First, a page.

Calgary’s Fish Creek Provincial Park to benefit from new funding

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Fish Creek Provincial Park to benefit from new funding
WATCH: It is Canada's second largest urban park and it is managed, in large part, by volunteers. On Monday, the Alberta government announced $750,000 over three years to help with the maintenance and preservation of Calgary's Fish Creek Provincial Park. Sarah Offin looks at where the money will go — and whether it'll go far enough – Dec 12, 2022

A popular urban provincial park is getting more money from the provincial government, to help preserve Fish Creek Provincial Park in Calgary. Over three years, the Friends of Fish Creek Provincial Park Society will be getting $750,000 for the preservation efforts.

That’s in addition to the $480,000 over three years promised to the same society in 2020, to deliver a suite of efforts like education, recreation and resource management.

One doesn’t have to go far along Fish Creek to see roaming wildlife, birds of prey on watch above and many busy volunteers doing laps below.

“I have a lot of stuff,” said Linda Gale unloading a car full of groceries at the visitor centre Monday morning. Gale is one of about 250 volunteers with the Friends of Fish Creek Provincial Park Society, not only helping deliver donations to the nearby Tsuut’ina Nation’s food bank, but also with tours, programs and steady maintenance.

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And while $750,000 over three years from the provincial government was welcome news Monday, at over 13 square kilometres, there’s a lot of ground to cover.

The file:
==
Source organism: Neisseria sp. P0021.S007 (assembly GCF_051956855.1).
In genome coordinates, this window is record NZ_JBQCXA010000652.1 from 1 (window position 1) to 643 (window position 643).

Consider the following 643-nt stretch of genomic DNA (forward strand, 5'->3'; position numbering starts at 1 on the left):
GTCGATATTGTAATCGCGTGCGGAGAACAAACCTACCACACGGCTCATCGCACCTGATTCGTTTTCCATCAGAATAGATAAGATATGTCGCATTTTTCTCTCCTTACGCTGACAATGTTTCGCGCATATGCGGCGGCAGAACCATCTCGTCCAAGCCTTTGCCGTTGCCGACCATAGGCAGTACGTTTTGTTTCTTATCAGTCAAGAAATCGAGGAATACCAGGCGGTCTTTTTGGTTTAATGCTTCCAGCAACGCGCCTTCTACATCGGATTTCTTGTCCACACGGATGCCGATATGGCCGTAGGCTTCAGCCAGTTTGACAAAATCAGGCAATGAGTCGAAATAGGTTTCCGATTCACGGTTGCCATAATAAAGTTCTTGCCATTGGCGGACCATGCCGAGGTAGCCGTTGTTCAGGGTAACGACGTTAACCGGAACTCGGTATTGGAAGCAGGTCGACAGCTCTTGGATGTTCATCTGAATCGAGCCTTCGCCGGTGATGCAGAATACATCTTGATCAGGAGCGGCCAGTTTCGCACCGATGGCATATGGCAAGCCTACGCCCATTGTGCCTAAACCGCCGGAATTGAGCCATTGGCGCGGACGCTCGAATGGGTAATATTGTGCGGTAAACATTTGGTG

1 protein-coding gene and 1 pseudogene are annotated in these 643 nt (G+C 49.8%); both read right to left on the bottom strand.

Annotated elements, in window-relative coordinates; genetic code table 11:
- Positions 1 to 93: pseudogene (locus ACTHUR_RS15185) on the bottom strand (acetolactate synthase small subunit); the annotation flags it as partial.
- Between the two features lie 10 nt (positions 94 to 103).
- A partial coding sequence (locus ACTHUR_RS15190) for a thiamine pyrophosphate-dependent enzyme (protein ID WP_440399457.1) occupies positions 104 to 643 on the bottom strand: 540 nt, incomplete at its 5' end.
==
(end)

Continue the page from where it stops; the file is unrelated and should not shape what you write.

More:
“What we also want to make sure is that when we get people here and they come to Fish Creek, they have things to do and not just wander around,” said Todd Loewen, Minister of Forestry Parks and Tourism.

Read more: Alberta government looking for public feedback on Fish Creek Park trail improvements

The province suggests visitation to the park is over two million people every year. That’s about 20 per cent of the total visits to any of Alberta’s provincial parks.

All that foot traffic also comes with challenges. The society suggests dealing with erosion and other environmental protections, including through more educational programming, will be near the top of the priority list for the new funds.

They will also attempt to deal with challenges related to invasive species.

“The agronomic grasses that have been brought into the park don’t really support regeneration of poplars,” said executive director, Nic Blanchet. “In addition, poplars are very sensitive to the kind of flooding they get, they need gentle flooding, and all we get is the occasional massive flood.”


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